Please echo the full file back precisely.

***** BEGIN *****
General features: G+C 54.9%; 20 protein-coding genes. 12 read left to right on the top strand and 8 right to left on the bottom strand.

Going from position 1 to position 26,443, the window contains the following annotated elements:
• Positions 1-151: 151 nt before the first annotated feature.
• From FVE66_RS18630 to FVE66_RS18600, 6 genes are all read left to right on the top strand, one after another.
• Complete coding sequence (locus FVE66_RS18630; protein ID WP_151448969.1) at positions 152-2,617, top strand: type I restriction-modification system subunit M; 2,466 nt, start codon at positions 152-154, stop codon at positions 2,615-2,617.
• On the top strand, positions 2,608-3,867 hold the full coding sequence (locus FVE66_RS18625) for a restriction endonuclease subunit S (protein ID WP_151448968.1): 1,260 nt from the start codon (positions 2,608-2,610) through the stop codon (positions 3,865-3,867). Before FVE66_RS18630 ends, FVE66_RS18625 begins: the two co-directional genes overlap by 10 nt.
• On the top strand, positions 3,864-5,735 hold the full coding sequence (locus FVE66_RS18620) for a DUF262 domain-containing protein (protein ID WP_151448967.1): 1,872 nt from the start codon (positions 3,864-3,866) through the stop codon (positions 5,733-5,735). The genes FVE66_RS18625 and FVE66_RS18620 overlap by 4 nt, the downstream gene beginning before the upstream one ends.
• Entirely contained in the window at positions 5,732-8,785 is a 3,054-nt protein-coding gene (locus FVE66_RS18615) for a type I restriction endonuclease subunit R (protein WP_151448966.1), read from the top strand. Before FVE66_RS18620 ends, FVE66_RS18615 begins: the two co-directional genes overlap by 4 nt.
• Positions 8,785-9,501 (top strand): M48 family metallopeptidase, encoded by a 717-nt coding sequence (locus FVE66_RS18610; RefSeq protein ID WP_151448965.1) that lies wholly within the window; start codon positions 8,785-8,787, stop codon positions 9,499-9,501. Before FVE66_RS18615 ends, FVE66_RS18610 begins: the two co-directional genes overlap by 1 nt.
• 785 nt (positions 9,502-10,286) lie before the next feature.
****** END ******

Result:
General features: G+C 54.9%; 20 protein-coding genes. 12 read left to right on the top strand and 8 right to left on the bottom strand.

Going from position 1 to position 26,443, the window contains the following annotated elements:
• Positions 1-151: 151 nt before the first annotated feature.
• From FVE66_RS18630 to FVE66_RS18600, 6 genes are all read left to right on the top strand, one after another.
• Complete coding sequence (locus FVE66_RS18630; protein ID WP_151448969.1) at positions 152-2,617, top strand: type I restriction-modification system subunit M; 2,466 nt, start codon at positions 152-154, stop codon at positions 2,615-2,617.
• On the top strand, positions 2,608-3,867 hold the full coding sequence (locus FVE66_RS18625) for a restriction endonuclease subunit S (protein ID WP_151448968.1): 1,260 nt from the start codon (positions 2,608-2,610) through the stop codon (positions 3,865-3,867). Before FVE66_RS18630 ends, FVE66_RS18625 begins: the two co-directional genes overlap by 10 nt.
• On the top strand, positions 3,864-5,735 hold the full coding sequence (locus FVE66_RS18620) for a DUF262 domain-containing protein (protein ID WP_151448967.1): 1,872 nt from the start codon (positions 3,864-3,866) through the stop codon (positions 5,733-5,735). The genes FVE66_RS18625 and FVE66_RS18620 overlap by 4 nt, the downstream gene beginning before the upstream one ends.
• Entirely contained in the window at positions 5,732-8,785 is a 3,054-nt protein-coding gene (locus FVE66_RS18615) for a type I restriction endonuclease subunit R (protein WP_151448966.1), read from the top strand. Before FVE66_RS18620 ends, FVE66_RS18615 begins: the two co-directional genes overlap by 4 nt.
• Positions 8,785-9,501 (top strand): M48 family metallopeptidase, encoded by a 717-nt coding sequence (locus FVE66_RS18610; RefSeq protein ID WP_151448965.1) that lies wholly within the window; start codon positions 8,785-8,787, stop codon positions 9,499-9,501. Before FVE66_RS18615 ends, FVE66_RS18610 begins: the two co-directional genes overlap by 1 nt.
• 785 nt (positions 9,502-10,286) lie before the next feature.